It is more difficult to give money away intelligently than to earn it in the first place.
The best philanthropy is not just about giving money but giving leadership. The best philanthropists bring the gifts that made them successful—the drive, the determination, the refusal to accept that something can't be done if it needs to be into their philanthropy.
Benevolence today has become altogether too huge an undertaking to be conducted otherwise than on business lines.
Philanthropic leaders genially speak of complementing government, not competing with it as if monopoly were good and competition destructive—thus unwittingly conspiring against the public interest.
Never respect men merely for their riches, but rather for their philanthropy; we do not value the sun for its height, but for its use.
To get the best long-term results the foundation should not only provide grants to help competent men do their best work, but should also seek to increase the supply of competent men.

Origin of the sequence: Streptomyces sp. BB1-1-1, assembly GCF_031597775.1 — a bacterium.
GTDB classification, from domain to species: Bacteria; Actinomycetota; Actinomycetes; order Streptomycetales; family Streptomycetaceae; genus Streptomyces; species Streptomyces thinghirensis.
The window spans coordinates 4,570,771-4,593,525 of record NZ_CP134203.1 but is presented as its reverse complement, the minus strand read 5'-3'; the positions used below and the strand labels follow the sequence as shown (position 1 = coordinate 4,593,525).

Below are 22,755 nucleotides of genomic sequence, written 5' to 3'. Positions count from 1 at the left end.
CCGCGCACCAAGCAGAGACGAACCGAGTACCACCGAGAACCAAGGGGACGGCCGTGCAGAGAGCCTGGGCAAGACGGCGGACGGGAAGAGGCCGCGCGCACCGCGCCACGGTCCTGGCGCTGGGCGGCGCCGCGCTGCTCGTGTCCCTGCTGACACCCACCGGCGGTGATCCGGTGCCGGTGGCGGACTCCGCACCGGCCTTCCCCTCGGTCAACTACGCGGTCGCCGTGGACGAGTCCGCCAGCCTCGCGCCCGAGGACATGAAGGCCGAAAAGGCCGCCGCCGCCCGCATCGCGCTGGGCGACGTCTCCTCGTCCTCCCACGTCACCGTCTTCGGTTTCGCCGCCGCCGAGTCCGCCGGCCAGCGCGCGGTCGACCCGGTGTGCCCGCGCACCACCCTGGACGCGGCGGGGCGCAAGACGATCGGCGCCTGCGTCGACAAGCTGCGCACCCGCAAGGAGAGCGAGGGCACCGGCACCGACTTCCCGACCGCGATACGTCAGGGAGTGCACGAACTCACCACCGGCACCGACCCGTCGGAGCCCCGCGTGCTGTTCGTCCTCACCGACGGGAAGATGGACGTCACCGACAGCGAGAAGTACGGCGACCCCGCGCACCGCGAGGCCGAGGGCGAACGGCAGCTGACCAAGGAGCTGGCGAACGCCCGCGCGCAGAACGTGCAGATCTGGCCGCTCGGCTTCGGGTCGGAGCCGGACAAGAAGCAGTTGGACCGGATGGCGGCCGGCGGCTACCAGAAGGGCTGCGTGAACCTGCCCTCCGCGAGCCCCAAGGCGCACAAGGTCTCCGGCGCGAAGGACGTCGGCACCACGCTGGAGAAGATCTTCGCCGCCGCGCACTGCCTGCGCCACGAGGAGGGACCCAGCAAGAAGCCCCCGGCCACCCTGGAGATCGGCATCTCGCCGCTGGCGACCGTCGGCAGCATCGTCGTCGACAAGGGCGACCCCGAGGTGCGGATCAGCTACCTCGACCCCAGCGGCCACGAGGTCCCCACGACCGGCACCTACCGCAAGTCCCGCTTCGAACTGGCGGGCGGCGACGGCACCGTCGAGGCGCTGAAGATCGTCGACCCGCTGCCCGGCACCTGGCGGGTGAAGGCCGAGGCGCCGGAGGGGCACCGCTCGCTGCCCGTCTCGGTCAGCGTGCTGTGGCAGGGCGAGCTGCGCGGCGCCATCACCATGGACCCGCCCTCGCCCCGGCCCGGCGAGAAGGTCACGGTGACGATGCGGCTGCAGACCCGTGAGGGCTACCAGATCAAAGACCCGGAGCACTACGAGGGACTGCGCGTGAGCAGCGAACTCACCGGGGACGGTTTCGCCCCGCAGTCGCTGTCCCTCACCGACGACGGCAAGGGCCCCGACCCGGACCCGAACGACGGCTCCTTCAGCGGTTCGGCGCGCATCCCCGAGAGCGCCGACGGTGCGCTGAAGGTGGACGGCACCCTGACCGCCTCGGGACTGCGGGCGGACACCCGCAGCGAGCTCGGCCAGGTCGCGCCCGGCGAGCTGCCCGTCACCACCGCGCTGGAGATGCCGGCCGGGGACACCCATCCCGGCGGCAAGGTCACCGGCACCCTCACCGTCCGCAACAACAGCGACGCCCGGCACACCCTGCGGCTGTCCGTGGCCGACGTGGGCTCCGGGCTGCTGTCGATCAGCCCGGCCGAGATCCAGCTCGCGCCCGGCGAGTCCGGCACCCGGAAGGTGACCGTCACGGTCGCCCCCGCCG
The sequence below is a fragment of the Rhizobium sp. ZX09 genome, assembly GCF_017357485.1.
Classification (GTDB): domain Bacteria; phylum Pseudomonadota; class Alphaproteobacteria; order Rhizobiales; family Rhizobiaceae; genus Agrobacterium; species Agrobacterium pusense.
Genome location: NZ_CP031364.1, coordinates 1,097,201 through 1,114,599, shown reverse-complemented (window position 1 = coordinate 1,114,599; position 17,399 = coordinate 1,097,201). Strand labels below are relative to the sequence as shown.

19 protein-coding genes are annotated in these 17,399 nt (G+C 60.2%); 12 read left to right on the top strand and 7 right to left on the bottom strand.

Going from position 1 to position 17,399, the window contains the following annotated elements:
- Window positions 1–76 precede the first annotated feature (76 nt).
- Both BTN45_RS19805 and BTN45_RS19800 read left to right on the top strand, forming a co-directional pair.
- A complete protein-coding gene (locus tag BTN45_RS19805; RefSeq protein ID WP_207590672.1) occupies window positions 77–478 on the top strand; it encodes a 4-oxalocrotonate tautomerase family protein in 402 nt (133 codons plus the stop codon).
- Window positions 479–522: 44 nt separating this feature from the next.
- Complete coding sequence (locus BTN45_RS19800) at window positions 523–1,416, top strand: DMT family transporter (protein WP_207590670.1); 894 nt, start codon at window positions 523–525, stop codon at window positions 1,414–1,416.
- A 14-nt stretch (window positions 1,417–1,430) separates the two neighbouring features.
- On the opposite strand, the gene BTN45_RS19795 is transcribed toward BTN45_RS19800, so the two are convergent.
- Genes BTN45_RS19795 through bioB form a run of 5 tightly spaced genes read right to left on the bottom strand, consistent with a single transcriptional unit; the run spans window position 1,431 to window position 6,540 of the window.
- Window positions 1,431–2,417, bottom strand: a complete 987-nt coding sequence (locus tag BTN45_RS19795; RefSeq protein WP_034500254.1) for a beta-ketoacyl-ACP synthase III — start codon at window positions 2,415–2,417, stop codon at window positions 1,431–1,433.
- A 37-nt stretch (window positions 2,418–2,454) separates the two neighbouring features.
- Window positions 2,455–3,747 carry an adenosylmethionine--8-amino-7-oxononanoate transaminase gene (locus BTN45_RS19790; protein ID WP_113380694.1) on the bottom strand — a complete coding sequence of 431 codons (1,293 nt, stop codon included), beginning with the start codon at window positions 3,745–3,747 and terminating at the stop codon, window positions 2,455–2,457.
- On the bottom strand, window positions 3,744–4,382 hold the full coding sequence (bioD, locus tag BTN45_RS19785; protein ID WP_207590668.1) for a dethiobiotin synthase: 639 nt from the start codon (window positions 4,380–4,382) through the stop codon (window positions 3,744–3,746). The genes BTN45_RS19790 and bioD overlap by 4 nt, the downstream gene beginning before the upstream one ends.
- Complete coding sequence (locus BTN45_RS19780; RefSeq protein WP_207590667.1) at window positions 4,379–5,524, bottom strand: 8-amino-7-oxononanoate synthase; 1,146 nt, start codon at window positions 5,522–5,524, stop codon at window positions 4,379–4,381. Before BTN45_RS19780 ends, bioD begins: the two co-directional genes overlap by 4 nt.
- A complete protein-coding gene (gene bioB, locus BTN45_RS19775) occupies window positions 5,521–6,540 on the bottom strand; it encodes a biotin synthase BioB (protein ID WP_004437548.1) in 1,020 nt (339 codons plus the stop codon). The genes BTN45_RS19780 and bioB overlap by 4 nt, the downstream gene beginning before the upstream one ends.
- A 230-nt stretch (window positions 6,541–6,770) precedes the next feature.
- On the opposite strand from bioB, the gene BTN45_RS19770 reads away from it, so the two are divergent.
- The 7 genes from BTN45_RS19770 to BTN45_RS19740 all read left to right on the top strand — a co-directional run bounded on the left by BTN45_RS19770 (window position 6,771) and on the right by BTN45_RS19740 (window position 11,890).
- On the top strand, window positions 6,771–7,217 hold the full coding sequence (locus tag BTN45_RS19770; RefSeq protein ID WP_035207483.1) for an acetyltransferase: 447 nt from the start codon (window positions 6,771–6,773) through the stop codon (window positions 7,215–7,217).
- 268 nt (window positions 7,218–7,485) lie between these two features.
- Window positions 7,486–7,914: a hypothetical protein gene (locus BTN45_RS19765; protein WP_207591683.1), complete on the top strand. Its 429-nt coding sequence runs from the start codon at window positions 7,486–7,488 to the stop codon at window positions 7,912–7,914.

—1949 Ford Foundation report
My theme for philanthropy is the same approach I used with technology: to find a need and fill it.
Men who leave their money to be distributed by others are pie-faced mutts. I want to see the action during my lifetime.
If you want to feel proud of yourself, you've got to do things you can be proud of.
To say or imply that the foundation exists only on the sufferance of government is to reason from the untenable notion that the citizen and all his institutions are creatures of the state, not the other way around.
The political maturity of a country is measured by what citizens willingly do for themselves and one another.
A man wrapped up in himself makes a very small bundle.
Let no one go hungry away. If any of the kind of people should be in want of corn, supply their necessities, provided it does not encourage them in idleness.
God sends us the poor to try us.... And he that refuses them a little out of the great deal that God has given lays up poverty in store for his own posterity.
In America, communities existed before governments. There were many groups of people with a common sense of purpose and a feeling of duty to one another before there were political institutions.
A large part of altruism...is grounded upon the fact that it is uncomfortable to have unhappy people about one.